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Sunday, September 14, 2014         

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Panel recommends including military families when redrawing district lines

By Derrick DePledge

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An Oahu advisory council to the state Reapportionment Commission recommended Wednesday that the commission count nonresident military and their dependents as permanent residents when redrawing the state's political districts, a position that puts Oahu at odds with neighbor island advisory councils.

The Oahu advisory council told the commission that nonresident military and their dependents were counted as living in Hawaii in the 2010 census and deserve representation at the state Legislature. Nonresident military and their dependents, nonresident students and sentenced felons are included in the population count used by the commission for purposes of drawing congressional boundaries.

Big Island, Maui and Kauai advisory councils have asked the commission not to count nonresident military and their dependents for state legislative districts, contending that many in the military do not pay state income taxes or vote in Hawaii because they consider themselves residents of other states.

The decision could have political consequences. If the Reapportionment Commission chooses to exclude nonresident military and their dependents – as many as 70,000 people -- it could shift a state Senate seat from Oahu to the Big Island.

Creating state legislative districts with greater concentrations of nonresident military and their dependents may also help Republican candidates, since those with military ties tend to be more conservative politically.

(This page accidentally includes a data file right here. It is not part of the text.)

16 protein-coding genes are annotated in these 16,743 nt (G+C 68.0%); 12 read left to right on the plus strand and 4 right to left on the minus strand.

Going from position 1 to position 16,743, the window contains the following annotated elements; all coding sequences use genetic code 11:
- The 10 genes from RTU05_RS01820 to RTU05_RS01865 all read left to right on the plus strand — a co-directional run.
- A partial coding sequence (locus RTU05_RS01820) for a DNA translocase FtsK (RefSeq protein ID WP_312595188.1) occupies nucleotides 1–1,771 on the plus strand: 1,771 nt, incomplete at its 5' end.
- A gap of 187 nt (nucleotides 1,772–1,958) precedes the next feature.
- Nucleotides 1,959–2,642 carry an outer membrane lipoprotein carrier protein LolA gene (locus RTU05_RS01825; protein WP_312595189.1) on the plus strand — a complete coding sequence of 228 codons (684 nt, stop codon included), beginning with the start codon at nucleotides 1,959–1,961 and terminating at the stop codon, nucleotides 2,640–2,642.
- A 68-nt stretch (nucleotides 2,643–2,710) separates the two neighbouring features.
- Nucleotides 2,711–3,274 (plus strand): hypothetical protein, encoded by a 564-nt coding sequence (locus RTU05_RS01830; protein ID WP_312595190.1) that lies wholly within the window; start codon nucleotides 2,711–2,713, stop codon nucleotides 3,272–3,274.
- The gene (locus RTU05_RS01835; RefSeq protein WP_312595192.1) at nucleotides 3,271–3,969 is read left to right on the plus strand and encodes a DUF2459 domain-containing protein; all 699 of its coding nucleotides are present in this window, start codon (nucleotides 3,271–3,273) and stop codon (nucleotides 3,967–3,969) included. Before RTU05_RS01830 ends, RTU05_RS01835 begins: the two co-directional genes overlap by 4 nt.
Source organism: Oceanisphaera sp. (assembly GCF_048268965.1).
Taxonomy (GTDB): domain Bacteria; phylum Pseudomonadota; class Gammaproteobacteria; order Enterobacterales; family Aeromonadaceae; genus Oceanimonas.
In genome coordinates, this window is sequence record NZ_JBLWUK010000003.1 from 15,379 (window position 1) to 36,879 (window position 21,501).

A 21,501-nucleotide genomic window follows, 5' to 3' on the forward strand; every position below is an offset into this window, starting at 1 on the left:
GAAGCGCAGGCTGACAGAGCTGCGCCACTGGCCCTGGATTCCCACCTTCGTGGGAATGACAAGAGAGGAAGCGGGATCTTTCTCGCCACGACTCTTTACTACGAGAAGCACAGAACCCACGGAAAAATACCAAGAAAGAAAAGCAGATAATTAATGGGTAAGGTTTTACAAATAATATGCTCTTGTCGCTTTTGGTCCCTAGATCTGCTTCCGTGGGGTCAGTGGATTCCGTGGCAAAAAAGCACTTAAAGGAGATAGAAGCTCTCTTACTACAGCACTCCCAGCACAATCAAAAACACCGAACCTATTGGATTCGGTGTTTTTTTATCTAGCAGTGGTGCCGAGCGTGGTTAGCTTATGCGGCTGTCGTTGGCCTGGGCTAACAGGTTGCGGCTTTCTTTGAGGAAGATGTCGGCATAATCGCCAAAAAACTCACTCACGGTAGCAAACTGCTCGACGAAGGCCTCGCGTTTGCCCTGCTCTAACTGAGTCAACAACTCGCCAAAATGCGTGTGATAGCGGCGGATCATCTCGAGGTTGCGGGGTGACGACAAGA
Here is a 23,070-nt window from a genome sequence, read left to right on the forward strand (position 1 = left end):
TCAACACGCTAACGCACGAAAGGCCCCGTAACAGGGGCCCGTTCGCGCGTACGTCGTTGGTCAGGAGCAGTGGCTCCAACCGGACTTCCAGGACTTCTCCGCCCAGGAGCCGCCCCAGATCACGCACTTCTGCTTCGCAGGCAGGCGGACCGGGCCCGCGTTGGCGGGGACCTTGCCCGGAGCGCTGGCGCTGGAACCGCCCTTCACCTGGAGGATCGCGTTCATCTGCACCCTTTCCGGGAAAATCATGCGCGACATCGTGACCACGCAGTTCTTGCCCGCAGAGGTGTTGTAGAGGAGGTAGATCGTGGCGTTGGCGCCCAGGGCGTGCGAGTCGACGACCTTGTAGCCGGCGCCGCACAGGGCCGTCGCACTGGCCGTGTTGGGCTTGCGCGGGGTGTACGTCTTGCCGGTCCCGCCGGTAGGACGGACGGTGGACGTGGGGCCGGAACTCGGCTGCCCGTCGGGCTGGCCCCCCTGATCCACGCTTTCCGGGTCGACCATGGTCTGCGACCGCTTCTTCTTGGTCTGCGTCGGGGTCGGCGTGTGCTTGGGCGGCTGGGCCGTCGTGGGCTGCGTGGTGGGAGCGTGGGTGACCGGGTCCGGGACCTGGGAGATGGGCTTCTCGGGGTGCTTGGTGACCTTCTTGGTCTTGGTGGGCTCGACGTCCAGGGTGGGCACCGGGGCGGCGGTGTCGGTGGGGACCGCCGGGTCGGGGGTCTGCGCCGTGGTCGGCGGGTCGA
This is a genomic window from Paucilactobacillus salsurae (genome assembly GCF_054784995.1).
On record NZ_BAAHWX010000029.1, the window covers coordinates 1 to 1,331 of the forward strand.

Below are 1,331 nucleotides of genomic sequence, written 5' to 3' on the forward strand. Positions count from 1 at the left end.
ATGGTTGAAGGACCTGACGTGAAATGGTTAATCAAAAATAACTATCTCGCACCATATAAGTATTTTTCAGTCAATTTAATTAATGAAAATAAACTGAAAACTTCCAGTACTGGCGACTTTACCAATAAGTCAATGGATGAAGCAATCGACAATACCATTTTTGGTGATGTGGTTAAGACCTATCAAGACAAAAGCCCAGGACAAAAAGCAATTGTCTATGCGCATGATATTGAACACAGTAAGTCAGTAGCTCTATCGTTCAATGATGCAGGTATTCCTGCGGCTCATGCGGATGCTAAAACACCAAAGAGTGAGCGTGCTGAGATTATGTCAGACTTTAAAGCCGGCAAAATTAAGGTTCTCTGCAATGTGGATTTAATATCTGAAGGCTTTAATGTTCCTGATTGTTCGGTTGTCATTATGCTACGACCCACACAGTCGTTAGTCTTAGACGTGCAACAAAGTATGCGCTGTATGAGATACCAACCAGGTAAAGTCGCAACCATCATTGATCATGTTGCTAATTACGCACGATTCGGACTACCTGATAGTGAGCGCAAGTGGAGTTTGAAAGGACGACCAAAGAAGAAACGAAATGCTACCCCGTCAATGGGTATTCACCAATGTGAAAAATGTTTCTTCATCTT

But members of the Oahu advisory council said they were not motivated by politics. Republicans and Democrats on the council supported counting nonresident military and their dependents.

"I believe we have risen above petty politics in this," said Mike Palcic, who serves on the Oahu advisory council and is a Republican activist.

Madge Schaefer, who serves on the Maui advisory council and is a Republican, said voters were instructed before a 1992 state constitutional amendment that nonresident military were excluded from the definition of permanent residents for state reapportionment.

Voters approved the constitutional amendment changing the state count to permanent residents from registered voters. Republicans had filed a successful federal legal challenge in the 1980s against using registered voters as the population base to draw single and multimember legislative districts.

"It seems to be written in plain English to me," Schaefer said of the voter instructions.

But the Reapportionment Commission has heard from several people over the past few weeks that nonresident military and their dependents should be counted as a matter of fairness.

Thomas Smyth, a retired Marine lieutenant colonel who works with the Military Officers Association of America's Hawaii chapter, said he would not want to see a bumper sticker that said: "Crooks count, but heroes don't count."

The Reapportionment Commission deferred a decision on the issue until it formally receives a report from the Big Island advisory council, which recommended last week to exclude nonresident military and their dependents from the state count.

Victoria Marks, the commission's chairwoman, said Wednesday that the commission has declined to release legal advice from the state Attorney General's office on the population base at this time. She said the commission has additional questions for the attorney general on the issue.







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